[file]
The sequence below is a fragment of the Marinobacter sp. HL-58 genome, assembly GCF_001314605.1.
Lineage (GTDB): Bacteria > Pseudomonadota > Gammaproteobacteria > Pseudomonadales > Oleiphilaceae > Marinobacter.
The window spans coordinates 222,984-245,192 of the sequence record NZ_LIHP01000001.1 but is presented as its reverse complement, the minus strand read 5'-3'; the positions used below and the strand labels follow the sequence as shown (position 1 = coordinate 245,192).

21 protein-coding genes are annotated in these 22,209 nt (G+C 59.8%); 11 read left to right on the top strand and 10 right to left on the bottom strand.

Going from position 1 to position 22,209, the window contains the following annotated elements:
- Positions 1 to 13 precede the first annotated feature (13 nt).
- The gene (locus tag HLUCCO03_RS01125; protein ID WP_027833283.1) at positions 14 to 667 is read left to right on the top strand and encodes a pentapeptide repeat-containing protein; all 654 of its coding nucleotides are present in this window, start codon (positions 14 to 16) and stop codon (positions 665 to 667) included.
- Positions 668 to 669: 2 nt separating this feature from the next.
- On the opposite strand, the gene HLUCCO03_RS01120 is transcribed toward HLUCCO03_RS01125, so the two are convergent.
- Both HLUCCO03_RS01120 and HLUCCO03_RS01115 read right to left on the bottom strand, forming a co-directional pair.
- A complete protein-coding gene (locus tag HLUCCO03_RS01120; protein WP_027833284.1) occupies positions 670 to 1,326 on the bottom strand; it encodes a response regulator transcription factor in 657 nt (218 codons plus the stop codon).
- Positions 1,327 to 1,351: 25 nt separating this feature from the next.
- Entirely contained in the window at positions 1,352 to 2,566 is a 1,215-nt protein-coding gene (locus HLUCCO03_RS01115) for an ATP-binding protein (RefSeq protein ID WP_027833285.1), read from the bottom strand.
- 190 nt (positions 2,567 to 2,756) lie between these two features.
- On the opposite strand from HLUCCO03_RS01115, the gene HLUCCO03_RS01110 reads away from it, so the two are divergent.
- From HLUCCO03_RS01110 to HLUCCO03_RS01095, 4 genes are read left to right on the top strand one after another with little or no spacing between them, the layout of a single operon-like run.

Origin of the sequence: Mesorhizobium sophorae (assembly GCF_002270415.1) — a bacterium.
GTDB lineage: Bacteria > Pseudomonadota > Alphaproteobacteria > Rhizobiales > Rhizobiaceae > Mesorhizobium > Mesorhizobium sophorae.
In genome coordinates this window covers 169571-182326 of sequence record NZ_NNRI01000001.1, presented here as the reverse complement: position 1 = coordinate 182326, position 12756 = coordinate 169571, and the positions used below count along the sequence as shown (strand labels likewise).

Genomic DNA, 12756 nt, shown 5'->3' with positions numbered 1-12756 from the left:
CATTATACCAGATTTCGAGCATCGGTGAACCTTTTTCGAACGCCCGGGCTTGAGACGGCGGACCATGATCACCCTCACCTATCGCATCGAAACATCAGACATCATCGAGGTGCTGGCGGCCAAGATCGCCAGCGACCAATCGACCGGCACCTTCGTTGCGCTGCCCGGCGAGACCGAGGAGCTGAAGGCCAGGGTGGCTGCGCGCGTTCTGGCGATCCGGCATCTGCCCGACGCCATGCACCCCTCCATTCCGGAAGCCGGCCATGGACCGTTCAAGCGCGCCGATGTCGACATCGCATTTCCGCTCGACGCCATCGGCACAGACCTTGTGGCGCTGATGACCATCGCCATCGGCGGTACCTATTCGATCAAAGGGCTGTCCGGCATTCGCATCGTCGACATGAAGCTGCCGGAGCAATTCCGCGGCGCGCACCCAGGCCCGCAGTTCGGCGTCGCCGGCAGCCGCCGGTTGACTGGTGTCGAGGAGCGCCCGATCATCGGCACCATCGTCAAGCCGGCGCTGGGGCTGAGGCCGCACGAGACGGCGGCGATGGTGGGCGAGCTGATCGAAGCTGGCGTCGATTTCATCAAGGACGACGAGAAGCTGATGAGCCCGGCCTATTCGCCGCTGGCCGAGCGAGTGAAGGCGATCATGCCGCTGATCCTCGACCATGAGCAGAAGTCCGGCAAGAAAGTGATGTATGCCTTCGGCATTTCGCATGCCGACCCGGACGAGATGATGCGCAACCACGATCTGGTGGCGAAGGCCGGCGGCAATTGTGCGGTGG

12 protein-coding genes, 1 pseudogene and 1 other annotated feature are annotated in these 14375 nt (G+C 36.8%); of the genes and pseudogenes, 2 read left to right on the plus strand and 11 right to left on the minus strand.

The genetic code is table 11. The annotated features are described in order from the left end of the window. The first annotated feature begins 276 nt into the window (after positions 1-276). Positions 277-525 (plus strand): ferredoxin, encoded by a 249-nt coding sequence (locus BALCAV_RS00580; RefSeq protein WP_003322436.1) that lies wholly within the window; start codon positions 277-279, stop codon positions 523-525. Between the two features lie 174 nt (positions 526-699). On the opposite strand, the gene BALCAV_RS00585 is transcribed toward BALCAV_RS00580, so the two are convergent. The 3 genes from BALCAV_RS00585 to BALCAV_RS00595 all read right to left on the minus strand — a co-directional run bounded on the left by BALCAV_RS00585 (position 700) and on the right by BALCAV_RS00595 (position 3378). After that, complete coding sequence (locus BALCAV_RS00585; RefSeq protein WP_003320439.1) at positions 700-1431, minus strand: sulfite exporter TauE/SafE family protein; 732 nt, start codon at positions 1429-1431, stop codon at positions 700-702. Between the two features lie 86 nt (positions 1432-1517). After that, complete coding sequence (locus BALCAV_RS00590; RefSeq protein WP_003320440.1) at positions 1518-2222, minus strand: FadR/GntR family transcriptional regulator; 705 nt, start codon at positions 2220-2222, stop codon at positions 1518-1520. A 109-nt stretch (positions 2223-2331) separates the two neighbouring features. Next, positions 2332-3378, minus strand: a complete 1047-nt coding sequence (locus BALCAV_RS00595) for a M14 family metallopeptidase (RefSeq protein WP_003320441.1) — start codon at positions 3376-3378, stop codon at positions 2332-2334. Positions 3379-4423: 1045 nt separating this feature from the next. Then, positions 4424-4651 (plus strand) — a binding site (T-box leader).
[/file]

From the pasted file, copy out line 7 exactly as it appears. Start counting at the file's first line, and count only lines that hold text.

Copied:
- The gene (locus tag HLUCCO03_RS01125; protein ID WP_027833283.1) at positions 14 to 667 is read left to right on the top strand and encodes a pentapeptide repeat-containing protein; all 654 of its coding nucleotides are present in this window, start codon (positions 14 to 16) and stop codon (positions 665 to 667) included.